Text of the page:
In this appendix we raise our criticisms of the figures outlined.
“The current policy is seen as a benefit to staff by the trade union side and they do not support it being stood down. The cost of the policy as it currently applies – i.e. only for those aged between 64 and 65 – is significant as all staff that are eligible take it up. For example, if all staff who reach their 64th birthday between 1 June 2014 and 31 December 2014 opted to reduce their hours in accordance with the policy, the financial cost to the Council of the hours lost would be approximately £730k.”
Immediately following the figure of £730K is a table supposedly breaking down the costs by department.
In relation to para 3.9 we have the following questions to ask and points to make:
Do these figure include abatement of annual leave? When a member of staff applies for and takes PR days their annual leave entitlement is abated to reflect the reduction of hours. This would lower the cost further.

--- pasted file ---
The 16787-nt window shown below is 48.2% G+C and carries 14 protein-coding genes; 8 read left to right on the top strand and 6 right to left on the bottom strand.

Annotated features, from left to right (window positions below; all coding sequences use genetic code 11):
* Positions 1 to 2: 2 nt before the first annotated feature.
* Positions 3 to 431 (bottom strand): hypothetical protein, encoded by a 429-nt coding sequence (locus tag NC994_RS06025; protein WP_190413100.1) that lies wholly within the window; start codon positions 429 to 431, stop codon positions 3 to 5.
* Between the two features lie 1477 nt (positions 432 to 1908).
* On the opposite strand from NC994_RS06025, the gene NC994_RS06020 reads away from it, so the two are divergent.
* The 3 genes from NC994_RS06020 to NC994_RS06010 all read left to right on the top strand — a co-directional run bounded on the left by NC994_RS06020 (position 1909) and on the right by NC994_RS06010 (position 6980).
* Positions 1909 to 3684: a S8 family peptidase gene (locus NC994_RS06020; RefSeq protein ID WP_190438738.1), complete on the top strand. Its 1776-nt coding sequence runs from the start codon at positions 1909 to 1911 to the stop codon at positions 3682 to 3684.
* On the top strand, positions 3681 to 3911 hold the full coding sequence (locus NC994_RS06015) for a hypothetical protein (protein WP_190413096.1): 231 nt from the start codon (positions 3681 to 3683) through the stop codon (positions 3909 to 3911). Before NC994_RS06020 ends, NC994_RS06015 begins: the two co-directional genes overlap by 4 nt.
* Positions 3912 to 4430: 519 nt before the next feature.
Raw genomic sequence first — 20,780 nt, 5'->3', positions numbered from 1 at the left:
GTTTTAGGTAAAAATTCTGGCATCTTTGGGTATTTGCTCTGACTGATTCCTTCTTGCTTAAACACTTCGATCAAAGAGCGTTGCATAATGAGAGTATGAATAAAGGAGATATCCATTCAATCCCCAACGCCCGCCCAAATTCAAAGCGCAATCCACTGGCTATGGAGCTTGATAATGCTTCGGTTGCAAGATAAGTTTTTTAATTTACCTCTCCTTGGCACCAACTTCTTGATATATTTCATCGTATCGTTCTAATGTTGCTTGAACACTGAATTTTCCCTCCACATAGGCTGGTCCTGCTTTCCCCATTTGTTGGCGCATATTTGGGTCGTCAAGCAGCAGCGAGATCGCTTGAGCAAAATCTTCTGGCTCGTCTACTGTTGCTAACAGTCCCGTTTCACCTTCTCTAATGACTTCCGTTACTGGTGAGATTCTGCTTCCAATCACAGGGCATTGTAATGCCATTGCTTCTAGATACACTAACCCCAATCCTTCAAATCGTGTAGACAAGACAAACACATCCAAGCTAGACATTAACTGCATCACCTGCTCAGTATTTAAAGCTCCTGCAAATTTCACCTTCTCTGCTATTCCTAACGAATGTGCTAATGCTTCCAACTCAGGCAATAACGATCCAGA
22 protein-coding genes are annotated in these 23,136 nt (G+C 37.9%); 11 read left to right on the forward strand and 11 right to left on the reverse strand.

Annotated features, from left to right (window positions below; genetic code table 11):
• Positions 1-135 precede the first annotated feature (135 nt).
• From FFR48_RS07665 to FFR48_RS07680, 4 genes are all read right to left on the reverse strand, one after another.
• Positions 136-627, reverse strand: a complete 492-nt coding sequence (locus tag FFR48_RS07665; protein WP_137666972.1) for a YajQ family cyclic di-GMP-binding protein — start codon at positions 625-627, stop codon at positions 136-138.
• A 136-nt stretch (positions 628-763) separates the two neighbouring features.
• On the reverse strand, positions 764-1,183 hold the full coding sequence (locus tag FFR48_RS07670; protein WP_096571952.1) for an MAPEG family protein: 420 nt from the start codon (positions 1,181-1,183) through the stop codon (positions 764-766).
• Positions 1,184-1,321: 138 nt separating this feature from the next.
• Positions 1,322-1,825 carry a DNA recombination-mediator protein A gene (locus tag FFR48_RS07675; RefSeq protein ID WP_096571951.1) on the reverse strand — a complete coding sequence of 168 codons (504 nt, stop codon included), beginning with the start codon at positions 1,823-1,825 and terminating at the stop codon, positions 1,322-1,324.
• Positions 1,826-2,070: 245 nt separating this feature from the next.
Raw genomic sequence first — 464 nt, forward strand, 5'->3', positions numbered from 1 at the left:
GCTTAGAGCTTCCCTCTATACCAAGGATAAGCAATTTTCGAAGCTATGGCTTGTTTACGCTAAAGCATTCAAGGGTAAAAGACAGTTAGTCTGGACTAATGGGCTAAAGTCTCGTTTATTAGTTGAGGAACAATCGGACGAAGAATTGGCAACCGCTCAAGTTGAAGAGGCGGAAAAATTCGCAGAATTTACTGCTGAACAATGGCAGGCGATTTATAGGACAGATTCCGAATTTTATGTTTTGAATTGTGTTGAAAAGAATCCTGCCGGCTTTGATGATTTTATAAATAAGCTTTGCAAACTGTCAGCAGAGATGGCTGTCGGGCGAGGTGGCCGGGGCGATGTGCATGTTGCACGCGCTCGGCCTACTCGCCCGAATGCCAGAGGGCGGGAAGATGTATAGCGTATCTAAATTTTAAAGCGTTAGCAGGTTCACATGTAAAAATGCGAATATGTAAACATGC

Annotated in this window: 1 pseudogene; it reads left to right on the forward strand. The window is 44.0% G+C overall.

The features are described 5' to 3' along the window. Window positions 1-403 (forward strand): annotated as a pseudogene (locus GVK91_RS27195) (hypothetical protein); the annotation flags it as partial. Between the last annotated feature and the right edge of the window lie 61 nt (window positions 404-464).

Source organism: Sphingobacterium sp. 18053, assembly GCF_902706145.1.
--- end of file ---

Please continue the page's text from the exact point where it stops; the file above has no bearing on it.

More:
Nothing is mentioned about the actual number of those who are currently between 64 and 65 who currently take PR days. Instead a maximum possible figure is presented, which is neither objective nor representative of the current situation. What is the actual figure? No figures whatsoever are presented on the number of employees who are currently over the age of 65 and who haven’t taken PR days.
“In order to retain the policy, arguably, it would also have to be extended to all staff aged 60 and above who intended to retire within the next 12 months, to conform to age discrimination legislation. Age 60 is the earliest employees can retire of their own volition. Further,